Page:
Tip 2: prioritize must-have and nice-to-have features
One of the main mistakes that companies make during the HR software selection process is to not properly determine what the system will be used for, and what functionality is required to make this happen.
Your company needs clear, specific, realistic objectives, as well as ways to measure these objectives post implementation.
HR has that extra complication of encompassing many features and functionalities that can also be bought as standalone solutions.
In terms of features, according to data from 10,000 small to medium sized business that are looking to implement HR software, the key feature that an HR solution should have is personnel tracking. This is closely followed by applicant tracking, payroll, and time and attendance.
This points to the importance of evaluating during the HR software selection process whether your business needs an all-in-one human resources solution that incorporates all these elements, or whether you need core HR functionality at this stage, and will purchase additional standalone software later down the line.
If your objectives are clear, then you will be able to more easily prioritize must-have features, and if you’ve already worked out the ROI of your HR solution, then you’ll be able to identify which nice-to-have features you can afford.
Tip 3: ask about integrations and workflows
Maybe you are prioritizing core HR functionality at the moment, but your plan is to incorporate recruitment, payroll, and time and attendance software in 6-12 months. The easiest option would be if the software had modules for these solutions that you could bolt onto your existing software.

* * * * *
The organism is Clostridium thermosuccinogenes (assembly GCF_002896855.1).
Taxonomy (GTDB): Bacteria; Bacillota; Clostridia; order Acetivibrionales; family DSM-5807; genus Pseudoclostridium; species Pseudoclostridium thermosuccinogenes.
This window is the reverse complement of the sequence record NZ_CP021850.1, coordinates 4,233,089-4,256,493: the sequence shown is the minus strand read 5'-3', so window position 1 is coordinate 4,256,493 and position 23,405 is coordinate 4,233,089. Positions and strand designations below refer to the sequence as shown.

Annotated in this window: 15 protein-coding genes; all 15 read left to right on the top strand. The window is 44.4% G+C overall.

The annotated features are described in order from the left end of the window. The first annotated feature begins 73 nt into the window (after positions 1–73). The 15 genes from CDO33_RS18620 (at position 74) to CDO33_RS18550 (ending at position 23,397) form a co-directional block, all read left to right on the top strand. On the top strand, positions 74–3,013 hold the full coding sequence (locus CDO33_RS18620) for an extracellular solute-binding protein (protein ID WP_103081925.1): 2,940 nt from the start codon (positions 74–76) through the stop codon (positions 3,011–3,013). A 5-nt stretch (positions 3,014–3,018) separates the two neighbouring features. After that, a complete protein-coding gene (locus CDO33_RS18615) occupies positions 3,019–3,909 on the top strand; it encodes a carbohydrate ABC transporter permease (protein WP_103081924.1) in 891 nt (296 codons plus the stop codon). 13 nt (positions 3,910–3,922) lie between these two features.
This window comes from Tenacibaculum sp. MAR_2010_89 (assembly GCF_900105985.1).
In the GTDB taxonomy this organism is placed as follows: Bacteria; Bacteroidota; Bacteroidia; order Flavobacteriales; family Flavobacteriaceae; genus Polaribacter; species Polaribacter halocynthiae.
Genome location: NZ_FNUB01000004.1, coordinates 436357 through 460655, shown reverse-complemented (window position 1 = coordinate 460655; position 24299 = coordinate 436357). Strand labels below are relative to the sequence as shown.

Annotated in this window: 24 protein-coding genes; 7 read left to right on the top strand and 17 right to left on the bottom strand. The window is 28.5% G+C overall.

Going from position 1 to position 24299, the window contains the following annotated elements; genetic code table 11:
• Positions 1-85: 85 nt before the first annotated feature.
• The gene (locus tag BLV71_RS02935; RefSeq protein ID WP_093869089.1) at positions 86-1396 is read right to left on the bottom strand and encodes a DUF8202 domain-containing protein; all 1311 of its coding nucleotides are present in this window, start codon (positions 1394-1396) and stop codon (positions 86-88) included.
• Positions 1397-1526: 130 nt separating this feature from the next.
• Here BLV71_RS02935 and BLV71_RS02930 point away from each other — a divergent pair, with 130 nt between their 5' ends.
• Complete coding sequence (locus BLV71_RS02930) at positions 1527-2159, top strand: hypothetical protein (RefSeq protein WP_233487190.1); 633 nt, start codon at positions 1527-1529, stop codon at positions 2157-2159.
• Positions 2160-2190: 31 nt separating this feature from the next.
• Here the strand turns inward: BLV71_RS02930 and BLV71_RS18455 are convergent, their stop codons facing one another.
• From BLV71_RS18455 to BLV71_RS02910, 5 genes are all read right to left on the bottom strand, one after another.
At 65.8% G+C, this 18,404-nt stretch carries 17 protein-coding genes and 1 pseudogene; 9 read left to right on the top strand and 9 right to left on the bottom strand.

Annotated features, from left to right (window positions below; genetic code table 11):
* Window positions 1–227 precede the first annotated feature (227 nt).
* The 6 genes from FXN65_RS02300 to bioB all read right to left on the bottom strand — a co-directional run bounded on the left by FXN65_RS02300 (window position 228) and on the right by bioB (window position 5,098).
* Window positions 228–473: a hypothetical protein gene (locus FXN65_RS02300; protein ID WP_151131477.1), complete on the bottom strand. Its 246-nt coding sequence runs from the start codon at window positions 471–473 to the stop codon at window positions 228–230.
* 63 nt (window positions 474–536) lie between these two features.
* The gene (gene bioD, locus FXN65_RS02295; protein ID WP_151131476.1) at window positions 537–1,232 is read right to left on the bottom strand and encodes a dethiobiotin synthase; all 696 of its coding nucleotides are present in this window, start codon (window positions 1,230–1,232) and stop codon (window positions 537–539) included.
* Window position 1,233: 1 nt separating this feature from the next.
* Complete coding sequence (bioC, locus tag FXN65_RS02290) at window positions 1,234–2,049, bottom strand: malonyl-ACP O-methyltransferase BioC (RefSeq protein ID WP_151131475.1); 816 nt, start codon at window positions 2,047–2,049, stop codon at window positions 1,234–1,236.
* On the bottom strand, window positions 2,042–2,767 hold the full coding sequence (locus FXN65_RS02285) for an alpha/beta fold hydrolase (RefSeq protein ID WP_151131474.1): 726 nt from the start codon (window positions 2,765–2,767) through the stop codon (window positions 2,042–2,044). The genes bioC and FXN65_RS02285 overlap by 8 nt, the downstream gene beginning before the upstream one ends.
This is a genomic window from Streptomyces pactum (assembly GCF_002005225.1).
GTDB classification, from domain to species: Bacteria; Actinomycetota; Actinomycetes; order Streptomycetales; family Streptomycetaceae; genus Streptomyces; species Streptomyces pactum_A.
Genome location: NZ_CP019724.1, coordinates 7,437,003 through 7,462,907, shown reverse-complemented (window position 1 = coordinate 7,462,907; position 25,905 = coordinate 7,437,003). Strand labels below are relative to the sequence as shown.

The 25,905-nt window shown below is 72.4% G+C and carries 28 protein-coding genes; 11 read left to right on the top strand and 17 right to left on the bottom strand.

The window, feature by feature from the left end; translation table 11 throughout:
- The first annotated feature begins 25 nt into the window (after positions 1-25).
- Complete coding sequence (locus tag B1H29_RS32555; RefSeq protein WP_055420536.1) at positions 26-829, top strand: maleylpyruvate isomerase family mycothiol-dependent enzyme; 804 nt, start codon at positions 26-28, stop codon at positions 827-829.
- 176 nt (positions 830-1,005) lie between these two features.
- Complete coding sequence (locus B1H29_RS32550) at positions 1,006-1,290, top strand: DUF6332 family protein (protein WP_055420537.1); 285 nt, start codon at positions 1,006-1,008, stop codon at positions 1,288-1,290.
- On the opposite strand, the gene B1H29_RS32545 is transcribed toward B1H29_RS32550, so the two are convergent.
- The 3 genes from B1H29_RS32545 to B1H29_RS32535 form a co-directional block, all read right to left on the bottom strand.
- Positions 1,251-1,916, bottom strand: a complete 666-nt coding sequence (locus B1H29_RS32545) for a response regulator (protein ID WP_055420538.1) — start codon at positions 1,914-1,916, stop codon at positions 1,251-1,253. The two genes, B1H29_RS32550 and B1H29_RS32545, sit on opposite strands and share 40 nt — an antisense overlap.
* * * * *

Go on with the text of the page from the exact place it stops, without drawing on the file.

At the very least, you’d need to be able to integrate these modules with your core HR solution.
The issue of integrations is also crucial in complying with regulations. Take The Equality Act 2010 (Gender Pay Gap Information) Regulations 2017 in the UK. This law requires you to report details such as mean and median of the gender pay and bonus gap, as well as the proportion of men and women in each quartile of the organization’s pay structure.
To properly comply with this regulation, you need data from both your payroll, and your HR system. If these systems don’t integrate that it means a lot more manual work with importing and exporting data, and an increased chance of wrongly reporting your company’s information.
What help can I get with the HR software selection process?
It can take more than a year to complete the software selection process, for some types of solutions. If you want to help speed the process, and simplify the software vendor evaluation and selection process, take a look at our software scorecard for HR.
The scorecard allows you to:
- Input your price range for the required solution
- Select and prioritize the features you require
- Consider integrations
- Select the devices you need to support.
This software scorecard is an independent way of creating a shortlist of apps that you want to further investigate to see if they meet your needs, as opposed to relying on promotional information software providers give you when pitching their product.
For more information or help using the scorecard, email me on email@example.com.